Thursday, May 27, 2010

A killer Android app

I've been running the Vanilladroid firmware for my HTC Eris for a few weeks now. Beside the phone spontaneously rebooting itself every few hours, its run great, and with built in wifi tethering.

Tonight it proved potentially fatal for one young man. While walking home it appeared like I interupted a mugging near HacDC. The victim was being kicked by a man who ran away as I got closer. He was laying sprawled out on the concrete, face right on the sidewalk and shirt ripped off. I pulled out my phone, hit the icon for Dialer One (which comes with Vanilladroid), dialed 911, dial key, and... nothing. Dial key again, nothing. Checked, it says 911 in the number box, but the app isn't dialing it. I closed the app and tried again, notta. I can't believe it would refuse to dial 911 so I hard reset the phone and try again, still the dialer just sits there as I press the dial key.

I finally had to go on the web, look up the number for Dc Police, and have them transfer me to 911.

I take partial blame for not looking into this app and switching it out sooner. Hopefully Google removes it before someone dies while trying to call for help.

Friday, May 21, 2010

praise for Gnome's GIO

We've been (finally) getting Concordance's C code refactored into a standalone XMPP server called GNation.

Concordance used a good deal of GLib code already, but we've gone a bit further in using the GIO library for managing sockets and connections. In doing so, we were able to reduce roughly 160 lines of code for opening and monitoring listening sockets into 12 and I suspect further reductions as we continue. All of the IPv4 vs IPv6 support was cleanly abstracted, adding a socket listener to the MainLoop was done automatically, and the GIO documentation was of the same high quality we've come to expect from GLib.

Major thanks to the hard work that has gone into this!

Wednesday, May 19, 2010

How free is Google's VP8 (WebM)?

Thank you Google for using your wealth to purchase On2 corporation and release VP8 to the world. However, there appears to be one glaring flaw in the patent license you offer which makes it incompatible with free software licensing: it appears to only cover the VP8 bitstream itself, not improvements to it made by the community.

When On2 previously released VP3.2 to the Xiph foundation and the world, the patent license explicitly included derivatives (improvements) to VP3.2 including Ogg Theora. This was a critical step in transitioning the proprietary VP3.2 codec to the open codec Theora is today.

On2's "VP" codecs included little extensibility, why should they as On2's revenue stream depended on releasing (and offering a new license for) a new improved codec version every year or two. You cannot use their VP5 codec to decode VP6, you need to get a VP6 codec for that. In contrast, Vorbis is ten years old now and is still being improved on.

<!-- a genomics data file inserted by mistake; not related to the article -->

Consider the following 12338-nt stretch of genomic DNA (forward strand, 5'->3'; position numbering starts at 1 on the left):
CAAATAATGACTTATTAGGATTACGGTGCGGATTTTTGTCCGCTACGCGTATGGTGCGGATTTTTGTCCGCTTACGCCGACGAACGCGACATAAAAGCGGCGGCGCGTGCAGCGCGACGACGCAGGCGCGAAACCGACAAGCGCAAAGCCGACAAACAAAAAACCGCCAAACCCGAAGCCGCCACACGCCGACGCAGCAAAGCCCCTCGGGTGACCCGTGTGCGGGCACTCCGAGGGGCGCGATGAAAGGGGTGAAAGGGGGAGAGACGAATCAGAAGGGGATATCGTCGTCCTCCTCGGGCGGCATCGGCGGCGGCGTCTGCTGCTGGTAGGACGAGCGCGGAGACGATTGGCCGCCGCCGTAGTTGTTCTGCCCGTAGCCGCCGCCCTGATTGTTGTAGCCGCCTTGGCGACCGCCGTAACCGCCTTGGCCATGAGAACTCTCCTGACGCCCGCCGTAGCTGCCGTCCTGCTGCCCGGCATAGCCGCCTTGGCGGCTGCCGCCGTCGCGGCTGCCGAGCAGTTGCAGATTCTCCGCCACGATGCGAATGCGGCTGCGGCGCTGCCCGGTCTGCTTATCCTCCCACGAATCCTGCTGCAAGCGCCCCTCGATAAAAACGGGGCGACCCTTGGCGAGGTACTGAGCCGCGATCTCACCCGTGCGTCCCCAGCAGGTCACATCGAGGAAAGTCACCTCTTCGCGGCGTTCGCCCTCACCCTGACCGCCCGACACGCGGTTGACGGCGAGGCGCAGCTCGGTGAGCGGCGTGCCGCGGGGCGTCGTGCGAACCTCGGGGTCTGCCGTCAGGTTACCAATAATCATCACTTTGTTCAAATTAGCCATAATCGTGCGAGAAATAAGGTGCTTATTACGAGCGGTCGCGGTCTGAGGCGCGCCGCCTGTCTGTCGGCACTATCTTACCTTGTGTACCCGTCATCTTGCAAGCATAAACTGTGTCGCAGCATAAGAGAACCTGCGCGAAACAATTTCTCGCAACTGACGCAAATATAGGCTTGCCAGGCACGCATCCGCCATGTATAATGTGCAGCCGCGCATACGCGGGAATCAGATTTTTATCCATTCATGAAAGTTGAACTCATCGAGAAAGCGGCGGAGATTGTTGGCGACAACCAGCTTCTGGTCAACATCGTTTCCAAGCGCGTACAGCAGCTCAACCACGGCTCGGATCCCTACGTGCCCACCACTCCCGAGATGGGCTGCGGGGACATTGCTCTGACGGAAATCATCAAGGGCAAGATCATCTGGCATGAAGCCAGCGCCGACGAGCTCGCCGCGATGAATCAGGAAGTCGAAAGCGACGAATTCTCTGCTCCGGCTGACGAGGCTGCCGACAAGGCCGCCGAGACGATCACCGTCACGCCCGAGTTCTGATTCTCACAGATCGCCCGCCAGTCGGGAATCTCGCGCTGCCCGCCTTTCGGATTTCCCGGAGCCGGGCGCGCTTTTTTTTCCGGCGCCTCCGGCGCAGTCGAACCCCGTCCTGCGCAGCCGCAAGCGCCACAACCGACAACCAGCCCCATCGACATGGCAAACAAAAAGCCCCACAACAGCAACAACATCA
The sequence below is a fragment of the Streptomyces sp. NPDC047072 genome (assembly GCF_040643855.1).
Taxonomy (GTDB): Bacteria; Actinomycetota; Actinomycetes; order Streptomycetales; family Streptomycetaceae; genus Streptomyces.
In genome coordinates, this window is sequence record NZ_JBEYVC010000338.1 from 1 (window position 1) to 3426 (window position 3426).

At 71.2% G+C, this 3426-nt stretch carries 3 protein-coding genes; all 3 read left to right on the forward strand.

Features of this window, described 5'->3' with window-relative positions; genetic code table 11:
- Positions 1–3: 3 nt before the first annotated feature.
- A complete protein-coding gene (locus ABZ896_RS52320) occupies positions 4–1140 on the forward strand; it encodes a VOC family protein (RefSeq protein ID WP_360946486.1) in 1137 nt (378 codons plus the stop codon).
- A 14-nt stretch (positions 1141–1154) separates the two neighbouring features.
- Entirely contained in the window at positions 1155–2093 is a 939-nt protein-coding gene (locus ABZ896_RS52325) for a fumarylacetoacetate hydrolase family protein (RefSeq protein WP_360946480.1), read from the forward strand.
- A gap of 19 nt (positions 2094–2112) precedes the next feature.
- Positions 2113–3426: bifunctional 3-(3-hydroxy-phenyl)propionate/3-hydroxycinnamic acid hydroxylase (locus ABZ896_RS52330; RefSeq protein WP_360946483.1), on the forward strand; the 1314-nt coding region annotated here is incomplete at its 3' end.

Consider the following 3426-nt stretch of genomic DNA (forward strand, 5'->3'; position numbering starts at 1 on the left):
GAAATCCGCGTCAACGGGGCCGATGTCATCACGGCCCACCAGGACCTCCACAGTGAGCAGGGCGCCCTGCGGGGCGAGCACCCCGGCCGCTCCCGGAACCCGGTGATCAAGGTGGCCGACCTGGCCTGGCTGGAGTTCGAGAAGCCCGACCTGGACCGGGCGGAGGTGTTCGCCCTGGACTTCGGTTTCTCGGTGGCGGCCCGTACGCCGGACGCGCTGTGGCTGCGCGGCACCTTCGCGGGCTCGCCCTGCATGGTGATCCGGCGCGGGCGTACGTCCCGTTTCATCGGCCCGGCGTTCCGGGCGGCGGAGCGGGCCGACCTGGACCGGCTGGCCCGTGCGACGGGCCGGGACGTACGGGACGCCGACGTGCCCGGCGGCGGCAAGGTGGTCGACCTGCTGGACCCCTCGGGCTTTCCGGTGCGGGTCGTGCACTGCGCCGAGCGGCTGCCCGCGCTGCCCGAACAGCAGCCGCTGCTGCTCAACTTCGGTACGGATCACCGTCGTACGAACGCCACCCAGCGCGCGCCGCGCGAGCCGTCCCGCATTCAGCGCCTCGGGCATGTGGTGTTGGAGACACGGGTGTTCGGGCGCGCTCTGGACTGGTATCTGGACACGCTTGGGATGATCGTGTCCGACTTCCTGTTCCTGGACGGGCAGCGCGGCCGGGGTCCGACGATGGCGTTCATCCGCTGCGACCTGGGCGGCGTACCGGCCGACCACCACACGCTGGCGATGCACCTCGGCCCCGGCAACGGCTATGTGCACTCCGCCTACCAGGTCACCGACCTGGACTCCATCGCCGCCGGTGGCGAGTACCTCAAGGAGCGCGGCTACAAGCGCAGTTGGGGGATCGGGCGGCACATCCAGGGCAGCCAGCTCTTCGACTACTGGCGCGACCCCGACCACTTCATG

The large body of work undertaken primarily by Tim and Ralph at Xiph before Theora 1.0 could be released was extending the bitstream in a losslessly upgradable manner from VP3.2 to include the fields necessary to continually improve Theora over the next decade and beyond. You can see this by playing a VP3.2 video next to a Theora 1.1 video, and even more so in the Theora 1.2-beta9 comparisons, and they've barely scratched the surface still.

For comparison, On2 corporation's patent license for VP3.2 can be found in the Theora license file vs Google's VP8 bitstream license. As I'm not a lawyer, I would love to hear SFLC's evaluation of this in their next Oggcast.

Tuesday, May 18, 2010

stability, always a few versions behind

Several of our projects use waf and Vala, which I normally have nothing but good things to say about, but this is an exception. At the moment, we're stuck working with outdated versions of both.

Tonight I tried upgrading from Waf 1.5.10 to 1.5.16 and was unable to get any of our packages to build with it. As it turns out, it doesn't seem to like glib (maybe the "-" or number in the package name?) and fails to record its cflags and libs to pass to gcc during building. If 1.5.10 didn't have a few annoying bugs of its own or if we could patch and "compile" 1.5.10 we'd be fine, but even this version we had to use the "binary" (compressed Python script) from their website as we couldn't get a Python 3 version to build from source.

Despite all this, it is very nice to have a small, clean build system that both supports Genie and runs on Python 3. The small workarounds we've had to do are worth the savings in headache and frustration autotools/scons/etc would cause us.